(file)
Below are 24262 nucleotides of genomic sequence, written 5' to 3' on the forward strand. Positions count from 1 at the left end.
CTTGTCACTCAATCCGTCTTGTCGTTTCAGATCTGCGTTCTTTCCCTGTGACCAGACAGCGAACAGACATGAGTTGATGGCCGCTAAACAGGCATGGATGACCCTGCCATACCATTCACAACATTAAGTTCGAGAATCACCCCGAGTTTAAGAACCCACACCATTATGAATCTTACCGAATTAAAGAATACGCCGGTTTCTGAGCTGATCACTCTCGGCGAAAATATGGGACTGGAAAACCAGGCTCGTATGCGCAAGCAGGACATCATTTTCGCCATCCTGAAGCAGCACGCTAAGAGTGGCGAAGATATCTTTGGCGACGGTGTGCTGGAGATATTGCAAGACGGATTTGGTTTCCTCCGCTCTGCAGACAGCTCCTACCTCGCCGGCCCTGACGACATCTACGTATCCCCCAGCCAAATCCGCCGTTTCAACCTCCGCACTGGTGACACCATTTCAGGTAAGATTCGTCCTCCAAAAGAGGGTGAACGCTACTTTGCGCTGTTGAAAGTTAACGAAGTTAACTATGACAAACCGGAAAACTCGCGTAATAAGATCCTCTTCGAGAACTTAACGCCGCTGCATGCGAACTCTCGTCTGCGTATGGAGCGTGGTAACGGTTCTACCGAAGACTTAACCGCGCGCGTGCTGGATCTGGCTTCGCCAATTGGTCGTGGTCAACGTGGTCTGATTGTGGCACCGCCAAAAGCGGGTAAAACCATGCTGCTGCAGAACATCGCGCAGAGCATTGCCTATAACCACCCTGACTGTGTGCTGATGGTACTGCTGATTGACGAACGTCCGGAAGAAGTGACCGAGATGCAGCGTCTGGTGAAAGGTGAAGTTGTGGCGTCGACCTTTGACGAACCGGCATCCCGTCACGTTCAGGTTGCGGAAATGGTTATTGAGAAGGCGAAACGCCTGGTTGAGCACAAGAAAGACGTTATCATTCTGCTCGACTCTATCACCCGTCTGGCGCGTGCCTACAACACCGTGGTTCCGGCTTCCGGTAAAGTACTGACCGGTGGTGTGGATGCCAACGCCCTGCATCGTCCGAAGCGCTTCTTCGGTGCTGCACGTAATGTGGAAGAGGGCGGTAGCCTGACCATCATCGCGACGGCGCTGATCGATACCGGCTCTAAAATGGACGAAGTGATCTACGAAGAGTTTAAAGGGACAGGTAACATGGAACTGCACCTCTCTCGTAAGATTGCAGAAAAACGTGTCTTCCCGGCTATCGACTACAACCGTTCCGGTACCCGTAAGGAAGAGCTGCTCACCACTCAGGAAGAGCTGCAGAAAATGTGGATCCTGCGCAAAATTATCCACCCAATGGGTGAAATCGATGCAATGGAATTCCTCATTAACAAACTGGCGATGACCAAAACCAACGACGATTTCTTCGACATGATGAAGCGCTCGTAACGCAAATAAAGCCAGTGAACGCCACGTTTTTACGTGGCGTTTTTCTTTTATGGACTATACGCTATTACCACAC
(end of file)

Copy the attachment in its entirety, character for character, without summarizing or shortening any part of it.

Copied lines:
Below are 24262 nucleotides of genomic sequence, written 5' to 3' on the forward strand. Positions count from 1 at the left end.
CTTGTCACTCAATCCGTCTTGTCGTTTCAGATCTGCGTTCTTTCCCTGTGACCAGACAGCGAACAGACATGAGTTGATGGCCGCTAAACAGGCATGGATGACCCTGCCATACCATTCACAACATTAAGTTCGAGAATCACCCCGAGTTTAAGAACCCACACCATTATGAATCTTACCGAATTAAAGAATACGCCGGTTTCTGAGCTGATCACTCTCGGCGAAAATATGGGACTGGAAAACCAGGCTCGTATGCGCAAGCAGGACATCATTTTCGCCATCCTGAAGCAGCACGCTAAGAGTGGCGAAGATATCTTTGGCGACGGTGTGCTGGAGATATTGCAAGACGGATTTGGTTTCCTCCGCTCTGCAGACAGCTCCTACCTCGCCGGCCCTGACGACATCTACGTATCCCCCAGCCAAATCCGCCGTTTCAACCTCCGCACTGGTGACACCATTTCAGGTAAGATTCGTCCTCCAAAAGAGGGTGAACGCTACTTTGCGCTGTTGAAAGTTAACGAAGTTAACTATGACAAACCGGAAAACTCGCGTAATAAGATCCTCTTCGAGAACTTAACGCCGCTGCATGCGAACTCTCGTCTGCGTATGGAGCGTGGTAACGGTTCTACCGAAGACTTAACCGCGCGCGTGCTGGATCTGGCTTCGCCAATTGGTCGTGGTCAACGTGGTCTGATTGTGGCACCGCCAAAAGCGGGTAAAACCATGCTGCTGCAGAACATCGCGCAGAGCATTGCCTATAACCACCCTGACTGTGTGCTGATGGTACTGCTGATTGACGAACGTCCGGAAGAAGTGACCGAGATGCAGCGTCTGGTGAAAGGTGAAGTTGTGGCGTCGACCTTTGACGAACCGGCATCCCGTCACGTTCAGGTTGCGGAAATGGTTATTGAGAAGGCGAAACGCCTGGTTGAGCACAAGAAAGACGTTATCATTCTGCTCGACTCTATCACCCGTCTGGCGCGTGCCTACAACACCGTGGTTCCGGCTTCCGGTAAAGTACTGACCGGTGGTGTGGATGCCAACGCCCTGCATCGTCCGAAGCGCTTCTTCGGTGCTGCACGTAATGTGGAAGAGGGCGGTAGCCTGACCATCATCGCGACGGCGCTGATCGATACCGGCTCTAAAATGGACGAAGTGATCTACGAAGAGTTTAAAGGGACAGGTAACATGGAACTGCACCTCTCTCGTAAGATTGCAGAAAAACGTGTCTTCCCGGCTATCGACTACAACCGTTCCGGTACCCGTAAGGAAGAGCTGCTCACCACTCAGGAAGAGCTGCAGAAAATGTGGATCCTGCGCAAAATTATCCACCCAATGGGTGAAATCGATGCAATGGAATTCCTCATTAACAAACTGGCGATGACCAAAACCAACGACGATTTCTTCGACATGATGAAGCGCTCGTAACGCAAATAAAGCCAGTGAACGCCACGTTTTTACGTGGCGTTTTTCTTTTATGGACTATACGCTATTACCACAC